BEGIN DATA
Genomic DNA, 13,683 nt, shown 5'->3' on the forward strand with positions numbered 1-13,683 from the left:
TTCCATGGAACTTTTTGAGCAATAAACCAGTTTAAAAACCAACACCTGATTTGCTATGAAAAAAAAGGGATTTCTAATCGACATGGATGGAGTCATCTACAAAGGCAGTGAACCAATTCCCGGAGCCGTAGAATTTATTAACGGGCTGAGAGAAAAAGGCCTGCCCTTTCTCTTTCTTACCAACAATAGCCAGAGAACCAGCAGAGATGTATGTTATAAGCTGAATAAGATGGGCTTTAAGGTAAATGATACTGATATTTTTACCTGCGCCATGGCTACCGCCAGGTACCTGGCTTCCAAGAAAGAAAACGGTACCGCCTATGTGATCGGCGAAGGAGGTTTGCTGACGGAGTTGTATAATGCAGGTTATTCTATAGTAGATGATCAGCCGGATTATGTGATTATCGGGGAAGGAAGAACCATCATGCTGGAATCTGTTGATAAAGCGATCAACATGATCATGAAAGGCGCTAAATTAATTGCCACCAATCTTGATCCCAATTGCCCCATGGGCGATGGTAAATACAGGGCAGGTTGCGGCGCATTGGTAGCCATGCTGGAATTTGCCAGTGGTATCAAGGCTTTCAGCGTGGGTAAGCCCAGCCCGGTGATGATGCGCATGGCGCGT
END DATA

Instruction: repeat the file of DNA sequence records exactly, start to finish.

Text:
Genomic DNA, 13,683 nt, shown 5'->3' on the forward strand with positions numbered 1-13,683 from the left:
TTCCATGGAACTTTTTGAGCAATAAACCAGTTTAAAAACCAACACCTGATTTGCTATGAAAAAAAAGGGATTTCTAATCGACATGGATGGAGTCATCTACAAAGGCAGTGAACCAATTCCCGGAGCCGTAGAATTTATTAACGGGCTGAGAGAAAAAGGCCTGCCCTTTCTCTTTCTTACCAACAATAGCCAGAGAACCAGCAGAGATGTATGTTATAAGCTGAATAAGATGGGCTTTAAGGTAAATGATACTGATATTTTTACCTGCGCCATGGCTACCGCCAGGTACCTGGCTTCCAAGAAAGAAAACGGTACCGCCTATGTGATCGGCGAAGGAGGTTTGCTGACGGAGTTGTATAATGCAGGTTATTCTATAGTAGATGATCAGCCGGATTATGTGATTATCGGGGAAGGAAGAACCATCATGCTGGAATCTGTTGATAAAGCGATCAACATGATCATGAAAGGCGCTAAATTAATTGCCACCAATCTTGATCCCAATTGCCCCATGGGCGATGGTAAATACAGGGCAGGTTGCGGCGCATTGGTAGCCATGCTGGAATTTGCCAGTGGTATCAAGGCTTTCAGCGTGGGTAAGCCCAGCCCGGTGATGATGCGCATGGCGCGT